Recounting Basic and Self-Conscious Emotional Experiences in Children with and without Autism Spectrum Disorders

Thursday, May 11, 2017: 12:00 PM-1:40 PM
Golden Gate Ballroom (Marriott Marquis Hotel)
D. Davidson1, E. Hilvert2, J. Sherman3, M. Giordano1 and I. Misiunaite1, (1)Loyola University Chicago, Chicago, IL, (2)Loyola University, Chicago, IL, (3)Psychology, Loyola University Chicago, Chicago, IL

The ability to reflect on one’s emotional experiences is central to emotional competence. Past research has shown that high-functioning individuals with ASD can discuss their experiences with basic emotions, but struggle with more complex emotions (Losh & Capps, 2006). This has important bearing on social functioning, as complex emotions, particularly self-conscious emotions, facilitate social relationships by motivating us to adhere to social norms (guilt) as well as personal standards (pride).


Most studies have focused on basic emotion processing in ASD using recognition paradigms (Uljarevic & Hamiliton, 2013). The purpose of this research was to examine children’s verbal recounting of basic (happy, fear and sad) and self-conscious (pride, guilt, embarrassment) emotions that they have experienced. Relations between ASD symptomatology, Theory of Mind (ToM), cognitive skills, and recounting of emotions were also assessed.


Twenty-three children with ASD and 36 neurotypical (NT) children were tested. Table 1 shows significant and non-significant differences between the groups.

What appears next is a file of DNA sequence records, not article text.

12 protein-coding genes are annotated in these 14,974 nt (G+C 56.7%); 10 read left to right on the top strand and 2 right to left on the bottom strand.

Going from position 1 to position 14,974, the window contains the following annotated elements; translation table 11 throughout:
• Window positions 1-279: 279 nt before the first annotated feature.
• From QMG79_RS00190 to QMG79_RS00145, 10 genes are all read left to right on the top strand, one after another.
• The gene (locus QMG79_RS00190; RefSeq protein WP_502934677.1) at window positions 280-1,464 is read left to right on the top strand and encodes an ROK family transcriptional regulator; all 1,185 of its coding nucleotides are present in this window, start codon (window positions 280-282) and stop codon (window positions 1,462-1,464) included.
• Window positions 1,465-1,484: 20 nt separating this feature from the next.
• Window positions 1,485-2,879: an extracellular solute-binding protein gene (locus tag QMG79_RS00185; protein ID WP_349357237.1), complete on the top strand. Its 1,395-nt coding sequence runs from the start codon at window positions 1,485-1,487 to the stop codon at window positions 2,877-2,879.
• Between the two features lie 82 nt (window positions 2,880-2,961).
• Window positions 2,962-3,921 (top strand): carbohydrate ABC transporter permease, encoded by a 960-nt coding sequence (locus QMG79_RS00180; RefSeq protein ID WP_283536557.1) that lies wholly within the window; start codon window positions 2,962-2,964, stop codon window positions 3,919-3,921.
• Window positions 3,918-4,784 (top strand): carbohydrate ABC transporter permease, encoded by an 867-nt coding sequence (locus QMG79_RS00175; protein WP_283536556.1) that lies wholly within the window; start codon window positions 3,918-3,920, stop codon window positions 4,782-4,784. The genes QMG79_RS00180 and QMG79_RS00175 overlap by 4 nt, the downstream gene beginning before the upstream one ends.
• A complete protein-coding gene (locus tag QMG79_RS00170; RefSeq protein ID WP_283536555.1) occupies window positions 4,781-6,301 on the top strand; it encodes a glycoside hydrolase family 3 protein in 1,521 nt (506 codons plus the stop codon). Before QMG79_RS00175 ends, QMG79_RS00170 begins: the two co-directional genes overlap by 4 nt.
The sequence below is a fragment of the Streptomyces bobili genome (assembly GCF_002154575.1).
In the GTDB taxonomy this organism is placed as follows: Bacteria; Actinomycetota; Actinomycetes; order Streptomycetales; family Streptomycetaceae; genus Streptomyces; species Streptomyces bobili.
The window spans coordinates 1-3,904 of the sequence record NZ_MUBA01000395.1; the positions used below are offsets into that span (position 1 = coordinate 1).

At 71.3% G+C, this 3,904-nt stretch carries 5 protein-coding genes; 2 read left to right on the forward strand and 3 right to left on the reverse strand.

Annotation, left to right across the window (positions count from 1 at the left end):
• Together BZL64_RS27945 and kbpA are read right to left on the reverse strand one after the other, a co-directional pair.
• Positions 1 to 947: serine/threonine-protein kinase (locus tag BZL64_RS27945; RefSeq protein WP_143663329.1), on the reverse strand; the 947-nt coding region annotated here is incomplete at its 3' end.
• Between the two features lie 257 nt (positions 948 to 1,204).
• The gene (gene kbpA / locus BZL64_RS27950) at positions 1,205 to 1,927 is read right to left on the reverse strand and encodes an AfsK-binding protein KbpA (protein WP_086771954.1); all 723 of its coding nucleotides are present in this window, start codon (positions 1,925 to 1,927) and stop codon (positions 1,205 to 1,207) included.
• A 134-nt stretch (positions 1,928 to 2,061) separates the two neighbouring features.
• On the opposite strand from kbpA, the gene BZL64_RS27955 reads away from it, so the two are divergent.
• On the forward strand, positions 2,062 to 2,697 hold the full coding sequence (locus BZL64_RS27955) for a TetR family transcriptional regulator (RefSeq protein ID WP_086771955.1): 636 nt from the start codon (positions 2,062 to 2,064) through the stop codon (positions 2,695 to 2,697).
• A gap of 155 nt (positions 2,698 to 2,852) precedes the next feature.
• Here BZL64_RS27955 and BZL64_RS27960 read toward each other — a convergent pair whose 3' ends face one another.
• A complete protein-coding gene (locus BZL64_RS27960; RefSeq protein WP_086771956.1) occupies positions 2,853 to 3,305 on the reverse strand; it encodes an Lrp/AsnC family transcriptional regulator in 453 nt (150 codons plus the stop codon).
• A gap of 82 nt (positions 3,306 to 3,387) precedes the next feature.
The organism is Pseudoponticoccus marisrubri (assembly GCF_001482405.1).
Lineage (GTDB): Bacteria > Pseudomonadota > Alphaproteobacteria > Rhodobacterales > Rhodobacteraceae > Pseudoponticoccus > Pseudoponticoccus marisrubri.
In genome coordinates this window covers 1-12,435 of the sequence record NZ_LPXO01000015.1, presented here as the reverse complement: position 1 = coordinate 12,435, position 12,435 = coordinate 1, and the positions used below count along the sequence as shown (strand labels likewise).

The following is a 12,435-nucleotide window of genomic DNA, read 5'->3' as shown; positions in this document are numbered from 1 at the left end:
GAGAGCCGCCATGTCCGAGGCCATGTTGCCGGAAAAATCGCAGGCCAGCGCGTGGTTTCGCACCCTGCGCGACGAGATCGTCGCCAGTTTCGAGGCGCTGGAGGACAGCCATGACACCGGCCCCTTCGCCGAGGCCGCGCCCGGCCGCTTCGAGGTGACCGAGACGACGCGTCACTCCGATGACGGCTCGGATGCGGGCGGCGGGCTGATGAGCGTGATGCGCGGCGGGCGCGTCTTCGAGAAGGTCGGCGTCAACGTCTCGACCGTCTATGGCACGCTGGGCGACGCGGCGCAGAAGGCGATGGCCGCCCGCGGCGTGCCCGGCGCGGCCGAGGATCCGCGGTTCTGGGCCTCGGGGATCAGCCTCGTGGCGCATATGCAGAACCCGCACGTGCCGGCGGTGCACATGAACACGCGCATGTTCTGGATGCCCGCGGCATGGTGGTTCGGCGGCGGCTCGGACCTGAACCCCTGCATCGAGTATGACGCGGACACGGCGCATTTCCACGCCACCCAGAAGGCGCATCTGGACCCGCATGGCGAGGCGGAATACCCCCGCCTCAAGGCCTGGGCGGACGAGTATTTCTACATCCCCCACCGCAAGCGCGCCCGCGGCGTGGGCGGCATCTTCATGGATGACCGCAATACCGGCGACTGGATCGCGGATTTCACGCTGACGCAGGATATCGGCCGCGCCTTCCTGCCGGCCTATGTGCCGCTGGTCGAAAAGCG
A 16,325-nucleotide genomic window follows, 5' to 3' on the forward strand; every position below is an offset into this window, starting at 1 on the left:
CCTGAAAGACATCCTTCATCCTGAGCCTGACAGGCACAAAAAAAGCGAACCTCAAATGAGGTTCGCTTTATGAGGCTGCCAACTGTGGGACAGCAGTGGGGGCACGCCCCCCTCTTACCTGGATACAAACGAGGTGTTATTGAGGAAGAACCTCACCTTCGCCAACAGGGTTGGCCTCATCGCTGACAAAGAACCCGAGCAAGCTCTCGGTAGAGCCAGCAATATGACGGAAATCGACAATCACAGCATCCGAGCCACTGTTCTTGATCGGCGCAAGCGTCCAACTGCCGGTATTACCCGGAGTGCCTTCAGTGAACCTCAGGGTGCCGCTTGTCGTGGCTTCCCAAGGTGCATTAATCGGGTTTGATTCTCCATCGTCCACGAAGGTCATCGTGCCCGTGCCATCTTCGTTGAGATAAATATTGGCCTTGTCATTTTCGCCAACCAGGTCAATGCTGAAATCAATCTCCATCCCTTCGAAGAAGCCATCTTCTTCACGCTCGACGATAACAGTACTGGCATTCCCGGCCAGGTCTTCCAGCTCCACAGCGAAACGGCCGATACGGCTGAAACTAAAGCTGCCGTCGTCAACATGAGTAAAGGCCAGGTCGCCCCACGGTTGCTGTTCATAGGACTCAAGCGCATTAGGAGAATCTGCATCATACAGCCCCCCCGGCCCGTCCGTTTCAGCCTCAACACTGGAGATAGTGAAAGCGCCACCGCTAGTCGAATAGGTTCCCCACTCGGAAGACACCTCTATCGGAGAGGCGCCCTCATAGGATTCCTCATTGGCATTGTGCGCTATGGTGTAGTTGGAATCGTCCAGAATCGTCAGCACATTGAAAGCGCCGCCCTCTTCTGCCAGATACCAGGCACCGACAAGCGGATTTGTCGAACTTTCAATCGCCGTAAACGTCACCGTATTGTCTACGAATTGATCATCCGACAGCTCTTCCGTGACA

Children were asked to provide two different personal instances during which they experienced happiness, fear sadness, pride, guilt, and embarrassed emotions. Recounting was interspersed between other tasks not related to this study. Additional measures included ToM (Strange Stories and Faux Pas Detection), Child Autism Rating Scale-2, Social Responsiveness Scale-2, and the Wechsler Abbreviated ScaIe of Intelliegence-2. Children’s recounts were coded using a system to gauge accuracy in responses, whether they included others in their recounts, and features related to specific emotions (e.g., presence of an audience with embarrassment).


The most compelling findings centered on the number of recounts provided: children with ASD gave significantly fewer recounts of each emotion than NT children, t(56) = 2.49 – 3.80, p < .02 (Table 2). Additionally, children with ASD gave significantly more recounts of happy, sad and pride experiences than fear, guilt or embarrassed experiences. Language ability, r(21)< .17, matrix reasoning, r(21)< .41, and FSIQ, r(21)< .37, were not related to the number of recounts children with ASD provided. These results correspond to statements made by children with ASD, including “I don’t think I have ever felt guilty.” or “I can’t think of when I felt scared.”

However, when providing a recount, children with ASD were strikingly similar to NT children (e.g., no significant differences were found in the accuracy of their recounts). Nevertheless, a few differences were found, to the extent that children with ASD made fewer connections to others in their recounts. ToM was positively related to number of emotion recounts in the ASD, but not in the NT group.


The results showed that children with ASD struggled to recount personally experienced episodes of fear, guilt and embarrassment. These findings are consistent with research showing deficits in the understanding of fear (Tell et al., 2014), and research showing that individuals with ASD may be less prone to feelings of guilt (Davidson et al., 2015). These results were not due to differences in language or other intellectual abilities, although ToM skills were related to a number of findings in children with ASD, but not NT children.